Because the three Gunas are always in flux, it cannot be said that any individual maintains at all times and in all ways, a completely sattwic, rajasic or tamasic character. There may be a predominant balance that allows us to recognize a primary mode of action and existence of a specific individual, but this balance is subject to change both with changes in circumstance and the internal state of the being. We hear of all kinds of examples where someone has lived long years in a monastery or in solitary meditation in a cave, but when brought at some point into a dynamic city, all kinds of impulses arise, whether acquisitive, sexual or angry! Similarly, there are anecdotes about men who are considered to be ruthless and violent, but who show consideration and care for someone or something that seems “out of character”. Similarly, those who are generally fearful or misguided will show, at times, a peculiar insight or courageous impulse.
Sri Aurobindo describes this interplay: “There is a constant combining and separation of their shifting relations and interpenetrating influences, often a conflict, a wrestling of forces, a struggle to dominate each other. All have in great or in small extent or degree, even if sometimes in a hardly appreciable minimum, their sattwic states and clear tracts or inchoate tendencies of light, clarity and happiness, fine adaptation and sympathy with the environment, intelligence, poise, right mind, right will and feeling, right impulse, virtue, order. All have their rajasic modes and impulses and turbid parts of desire and passion and struggle, perversion and falsehood and error, unbalanced joy and sorrow, aggressive push to work and eager creation and strong or bold or fiery or fierce reactions to the pressure of the environment and to life’s assaults and offers. All have their tamasic states and constant obscure parts, their moments or points of unconsciousness, their long habit or their temporary velleities of weak resignation or dull acceptance, their constitutional feebleness or movements of fatigue, negligence and indolence and their lapses into ignorance and incapacity, depression and fear and cowardly recoil or submission to the environment and to the pressure of men and events and forces.”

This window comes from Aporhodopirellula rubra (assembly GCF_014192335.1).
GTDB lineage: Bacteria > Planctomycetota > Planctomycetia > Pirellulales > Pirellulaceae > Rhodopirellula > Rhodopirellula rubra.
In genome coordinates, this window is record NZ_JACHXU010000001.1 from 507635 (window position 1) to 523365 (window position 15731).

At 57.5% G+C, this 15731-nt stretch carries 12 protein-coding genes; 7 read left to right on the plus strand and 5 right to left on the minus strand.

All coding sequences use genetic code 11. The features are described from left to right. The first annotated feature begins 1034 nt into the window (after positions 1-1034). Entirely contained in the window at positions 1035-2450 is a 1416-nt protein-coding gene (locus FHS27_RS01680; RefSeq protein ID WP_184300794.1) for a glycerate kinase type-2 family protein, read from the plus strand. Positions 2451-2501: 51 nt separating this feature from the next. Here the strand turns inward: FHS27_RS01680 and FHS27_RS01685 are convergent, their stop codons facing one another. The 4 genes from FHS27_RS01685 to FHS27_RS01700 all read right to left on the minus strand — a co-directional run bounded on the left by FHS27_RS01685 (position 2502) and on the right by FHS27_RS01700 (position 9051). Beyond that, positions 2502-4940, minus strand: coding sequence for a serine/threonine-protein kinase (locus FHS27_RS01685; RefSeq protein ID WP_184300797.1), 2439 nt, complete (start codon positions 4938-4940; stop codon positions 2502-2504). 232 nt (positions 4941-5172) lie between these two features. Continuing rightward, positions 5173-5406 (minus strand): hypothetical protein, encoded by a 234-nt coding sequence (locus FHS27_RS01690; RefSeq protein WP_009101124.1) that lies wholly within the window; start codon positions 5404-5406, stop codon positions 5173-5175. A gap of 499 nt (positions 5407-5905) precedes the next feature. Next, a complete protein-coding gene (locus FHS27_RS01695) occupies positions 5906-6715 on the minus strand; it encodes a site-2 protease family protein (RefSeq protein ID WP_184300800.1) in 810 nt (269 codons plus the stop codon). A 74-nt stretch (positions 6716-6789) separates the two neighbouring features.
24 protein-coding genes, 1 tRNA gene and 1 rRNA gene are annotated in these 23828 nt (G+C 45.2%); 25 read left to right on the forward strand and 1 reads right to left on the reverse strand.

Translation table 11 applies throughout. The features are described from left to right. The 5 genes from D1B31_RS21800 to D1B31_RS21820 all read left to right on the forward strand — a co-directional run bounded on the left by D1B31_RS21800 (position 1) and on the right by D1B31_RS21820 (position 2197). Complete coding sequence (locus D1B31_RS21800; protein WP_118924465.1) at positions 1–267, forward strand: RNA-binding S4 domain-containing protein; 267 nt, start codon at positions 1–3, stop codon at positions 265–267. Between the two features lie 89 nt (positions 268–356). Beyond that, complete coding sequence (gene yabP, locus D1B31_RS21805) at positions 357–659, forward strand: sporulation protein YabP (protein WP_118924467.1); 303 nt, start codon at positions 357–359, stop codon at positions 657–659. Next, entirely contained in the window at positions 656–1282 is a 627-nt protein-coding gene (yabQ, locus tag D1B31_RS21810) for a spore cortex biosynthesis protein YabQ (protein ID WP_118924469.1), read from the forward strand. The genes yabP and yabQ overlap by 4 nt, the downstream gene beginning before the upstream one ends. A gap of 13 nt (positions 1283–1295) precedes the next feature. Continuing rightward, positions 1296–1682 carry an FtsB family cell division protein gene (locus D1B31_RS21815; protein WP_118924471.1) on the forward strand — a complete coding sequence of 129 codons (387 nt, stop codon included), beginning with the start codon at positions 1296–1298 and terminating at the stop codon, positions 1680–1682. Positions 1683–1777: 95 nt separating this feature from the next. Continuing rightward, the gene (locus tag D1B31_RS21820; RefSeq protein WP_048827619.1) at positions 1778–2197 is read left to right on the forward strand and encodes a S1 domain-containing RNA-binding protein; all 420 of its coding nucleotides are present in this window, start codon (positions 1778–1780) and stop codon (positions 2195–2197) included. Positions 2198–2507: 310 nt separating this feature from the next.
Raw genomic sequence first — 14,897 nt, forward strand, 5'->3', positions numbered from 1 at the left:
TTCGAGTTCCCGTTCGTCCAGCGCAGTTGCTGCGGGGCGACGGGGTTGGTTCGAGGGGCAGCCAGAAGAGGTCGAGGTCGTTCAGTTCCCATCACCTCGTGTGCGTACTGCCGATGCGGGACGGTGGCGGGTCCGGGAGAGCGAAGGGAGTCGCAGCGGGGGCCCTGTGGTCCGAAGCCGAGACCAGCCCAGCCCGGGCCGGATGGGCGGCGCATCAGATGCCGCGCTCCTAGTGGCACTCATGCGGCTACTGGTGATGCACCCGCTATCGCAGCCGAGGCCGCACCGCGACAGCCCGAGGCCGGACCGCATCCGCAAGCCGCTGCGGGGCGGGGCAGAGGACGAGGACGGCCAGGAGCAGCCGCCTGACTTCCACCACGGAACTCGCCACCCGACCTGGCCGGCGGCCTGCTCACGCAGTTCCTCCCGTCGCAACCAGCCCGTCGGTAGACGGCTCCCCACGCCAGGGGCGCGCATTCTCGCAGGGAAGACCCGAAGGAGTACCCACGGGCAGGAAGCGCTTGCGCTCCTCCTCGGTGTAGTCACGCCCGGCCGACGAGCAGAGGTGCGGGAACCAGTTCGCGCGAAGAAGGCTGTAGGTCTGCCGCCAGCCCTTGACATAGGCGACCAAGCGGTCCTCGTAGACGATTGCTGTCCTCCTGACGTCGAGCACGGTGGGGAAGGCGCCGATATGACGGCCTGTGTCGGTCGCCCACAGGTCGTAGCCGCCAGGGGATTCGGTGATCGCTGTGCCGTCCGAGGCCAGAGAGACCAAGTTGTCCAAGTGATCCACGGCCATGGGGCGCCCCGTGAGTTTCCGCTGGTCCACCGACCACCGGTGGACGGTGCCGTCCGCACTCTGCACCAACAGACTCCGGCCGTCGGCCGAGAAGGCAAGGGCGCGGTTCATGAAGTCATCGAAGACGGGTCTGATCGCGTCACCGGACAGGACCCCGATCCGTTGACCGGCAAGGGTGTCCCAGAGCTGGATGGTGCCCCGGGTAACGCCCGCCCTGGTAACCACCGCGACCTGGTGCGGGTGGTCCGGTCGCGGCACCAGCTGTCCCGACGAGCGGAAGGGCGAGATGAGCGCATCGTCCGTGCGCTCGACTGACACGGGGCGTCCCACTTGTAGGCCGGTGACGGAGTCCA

“The wise are not always or wholly wise, the intelligent are intelligent only in patches; the saint suppresses in himself many unsaintly movements and the vile are not entirely evil: the dullest has his unexpressed or unused and undeveloped capacities, the most timorous his moments or his way of courage, the helpless and the weakling a latent part of strength in his nature.”
Even the predominant balance of an individual is simply a formation created by the soul for the needs of a particular life-experience and action, and is subject to evolutionary change and development over time.
With our human tendency to look at things as “black and white” we tend to try to suppress or deny the action of one Guna or another, to be “all of a piece”, but in actuality this is both impossible and leads in many cases to artificial suppression that recoils and rebounds even more strongly when the suppressed parts or actions finally find their outlet. The process of systematic culturing of the consciousness requires therefore a fine and subtle understanding of this interplay of the three Gunas.
Sri Aurobindo, The Synthesis of Yoga, Part One: The Yoga of Divine Works, Chapter 10, The Three Modes of Nature, pp. 222-223